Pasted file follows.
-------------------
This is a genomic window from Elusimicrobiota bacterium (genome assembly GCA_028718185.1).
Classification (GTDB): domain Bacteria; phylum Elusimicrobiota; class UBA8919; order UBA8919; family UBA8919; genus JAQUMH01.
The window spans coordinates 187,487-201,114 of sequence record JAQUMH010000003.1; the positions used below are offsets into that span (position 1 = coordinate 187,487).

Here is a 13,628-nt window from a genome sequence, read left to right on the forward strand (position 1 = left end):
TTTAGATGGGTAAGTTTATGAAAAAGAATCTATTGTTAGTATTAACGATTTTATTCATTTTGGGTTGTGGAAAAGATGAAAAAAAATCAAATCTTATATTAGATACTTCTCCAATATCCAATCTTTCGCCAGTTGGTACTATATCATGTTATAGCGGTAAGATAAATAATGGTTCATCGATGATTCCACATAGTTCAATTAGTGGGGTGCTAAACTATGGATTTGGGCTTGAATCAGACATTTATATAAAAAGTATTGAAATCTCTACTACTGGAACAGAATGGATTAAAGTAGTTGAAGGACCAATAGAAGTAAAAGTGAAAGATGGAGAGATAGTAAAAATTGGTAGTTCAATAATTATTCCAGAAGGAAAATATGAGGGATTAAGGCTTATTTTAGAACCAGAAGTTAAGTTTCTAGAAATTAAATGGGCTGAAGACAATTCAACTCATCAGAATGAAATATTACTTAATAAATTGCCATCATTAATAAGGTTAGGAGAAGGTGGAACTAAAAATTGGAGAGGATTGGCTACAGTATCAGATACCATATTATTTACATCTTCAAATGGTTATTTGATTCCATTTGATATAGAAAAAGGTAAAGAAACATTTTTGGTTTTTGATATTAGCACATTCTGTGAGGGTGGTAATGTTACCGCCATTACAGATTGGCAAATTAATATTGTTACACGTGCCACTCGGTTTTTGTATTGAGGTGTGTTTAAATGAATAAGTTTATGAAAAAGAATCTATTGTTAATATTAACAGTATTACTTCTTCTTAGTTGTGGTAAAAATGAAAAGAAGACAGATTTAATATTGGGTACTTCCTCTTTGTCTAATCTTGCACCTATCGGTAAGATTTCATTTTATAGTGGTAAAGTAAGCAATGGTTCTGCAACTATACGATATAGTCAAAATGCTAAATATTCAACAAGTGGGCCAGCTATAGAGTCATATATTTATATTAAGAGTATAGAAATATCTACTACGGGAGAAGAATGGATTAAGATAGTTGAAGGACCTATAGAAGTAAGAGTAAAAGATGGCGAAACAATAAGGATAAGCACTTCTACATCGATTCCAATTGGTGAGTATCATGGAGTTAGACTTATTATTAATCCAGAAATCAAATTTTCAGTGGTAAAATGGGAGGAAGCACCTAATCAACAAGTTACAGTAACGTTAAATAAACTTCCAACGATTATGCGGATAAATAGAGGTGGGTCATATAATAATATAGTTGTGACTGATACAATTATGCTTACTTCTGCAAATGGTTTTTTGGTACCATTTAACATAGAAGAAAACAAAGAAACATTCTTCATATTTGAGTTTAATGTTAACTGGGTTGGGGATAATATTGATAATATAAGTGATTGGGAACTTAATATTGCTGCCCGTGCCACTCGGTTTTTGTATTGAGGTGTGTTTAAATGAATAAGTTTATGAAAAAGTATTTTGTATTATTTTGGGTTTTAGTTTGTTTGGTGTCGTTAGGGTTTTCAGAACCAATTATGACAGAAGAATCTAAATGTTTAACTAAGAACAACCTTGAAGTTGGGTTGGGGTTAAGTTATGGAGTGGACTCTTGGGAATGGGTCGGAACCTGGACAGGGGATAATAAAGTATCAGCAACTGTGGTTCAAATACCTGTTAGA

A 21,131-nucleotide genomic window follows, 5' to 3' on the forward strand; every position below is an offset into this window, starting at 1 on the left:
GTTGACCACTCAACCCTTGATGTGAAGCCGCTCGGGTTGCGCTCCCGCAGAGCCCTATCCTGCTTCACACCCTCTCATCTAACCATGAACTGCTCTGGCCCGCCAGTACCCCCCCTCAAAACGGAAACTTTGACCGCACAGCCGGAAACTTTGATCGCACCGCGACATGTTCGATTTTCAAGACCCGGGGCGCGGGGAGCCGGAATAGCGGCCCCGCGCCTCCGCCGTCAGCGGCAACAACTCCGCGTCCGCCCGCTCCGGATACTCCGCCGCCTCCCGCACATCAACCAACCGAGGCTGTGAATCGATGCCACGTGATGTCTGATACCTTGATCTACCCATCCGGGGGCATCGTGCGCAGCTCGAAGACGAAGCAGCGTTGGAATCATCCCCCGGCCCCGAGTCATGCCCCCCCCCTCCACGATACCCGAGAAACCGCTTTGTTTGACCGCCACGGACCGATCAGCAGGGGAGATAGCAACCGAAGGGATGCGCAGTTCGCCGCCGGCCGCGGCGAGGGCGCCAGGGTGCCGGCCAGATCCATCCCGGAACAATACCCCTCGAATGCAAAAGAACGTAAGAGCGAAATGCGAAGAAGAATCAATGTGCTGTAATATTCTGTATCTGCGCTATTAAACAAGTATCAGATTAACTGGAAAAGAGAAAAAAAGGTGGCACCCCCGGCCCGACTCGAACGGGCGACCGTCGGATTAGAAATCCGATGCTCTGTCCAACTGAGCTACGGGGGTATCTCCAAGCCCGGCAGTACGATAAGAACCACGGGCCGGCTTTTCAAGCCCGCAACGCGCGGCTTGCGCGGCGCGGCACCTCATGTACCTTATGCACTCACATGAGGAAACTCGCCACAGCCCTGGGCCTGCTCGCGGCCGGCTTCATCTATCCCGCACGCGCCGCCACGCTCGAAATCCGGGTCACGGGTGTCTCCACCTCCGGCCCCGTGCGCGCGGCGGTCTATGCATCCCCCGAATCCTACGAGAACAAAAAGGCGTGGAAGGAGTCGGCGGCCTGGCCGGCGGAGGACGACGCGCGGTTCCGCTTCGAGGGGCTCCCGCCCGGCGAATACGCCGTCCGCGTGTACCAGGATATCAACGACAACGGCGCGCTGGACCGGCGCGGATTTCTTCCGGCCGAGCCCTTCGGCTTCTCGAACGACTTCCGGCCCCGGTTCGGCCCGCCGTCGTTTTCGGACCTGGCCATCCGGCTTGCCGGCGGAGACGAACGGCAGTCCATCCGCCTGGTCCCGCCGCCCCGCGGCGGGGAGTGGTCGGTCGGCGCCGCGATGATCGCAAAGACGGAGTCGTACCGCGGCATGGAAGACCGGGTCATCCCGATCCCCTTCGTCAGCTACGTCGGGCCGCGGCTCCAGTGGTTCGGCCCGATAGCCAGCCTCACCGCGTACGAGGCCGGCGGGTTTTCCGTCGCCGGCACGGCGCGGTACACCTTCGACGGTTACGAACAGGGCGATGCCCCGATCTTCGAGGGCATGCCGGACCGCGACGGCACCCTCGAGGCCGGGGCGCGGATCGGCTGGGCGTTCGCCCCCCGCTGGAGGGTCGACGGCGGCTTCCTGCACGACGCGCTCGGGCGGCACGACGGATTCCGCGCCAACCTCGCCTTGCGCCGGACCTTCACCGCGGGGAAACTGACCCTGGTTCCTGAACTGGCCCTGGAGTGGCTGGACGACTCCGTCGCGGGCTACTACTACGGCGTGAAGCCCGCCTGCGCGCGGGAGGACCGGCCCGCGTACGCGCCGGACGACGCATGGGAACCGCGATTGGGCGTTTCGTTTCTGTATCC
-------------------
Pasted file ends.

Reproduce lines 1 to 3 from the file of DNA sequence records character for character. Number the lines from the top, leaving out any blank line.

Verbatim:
This is a genomic window from Elusimicrobiota bacterium (genome assembly GCA_028718185.1).
Classification (GTDB): domain Bacteria; phylum Elusimicrobiota; class UBA8919; order UBA8919; family UBA8919; genus JAQUMH01.
The window spans coordinates 187,487-201,114 of sequence record JAQUMH010000003.1; the positions used below are offsets into that span (position 1 = coordinate 187,487).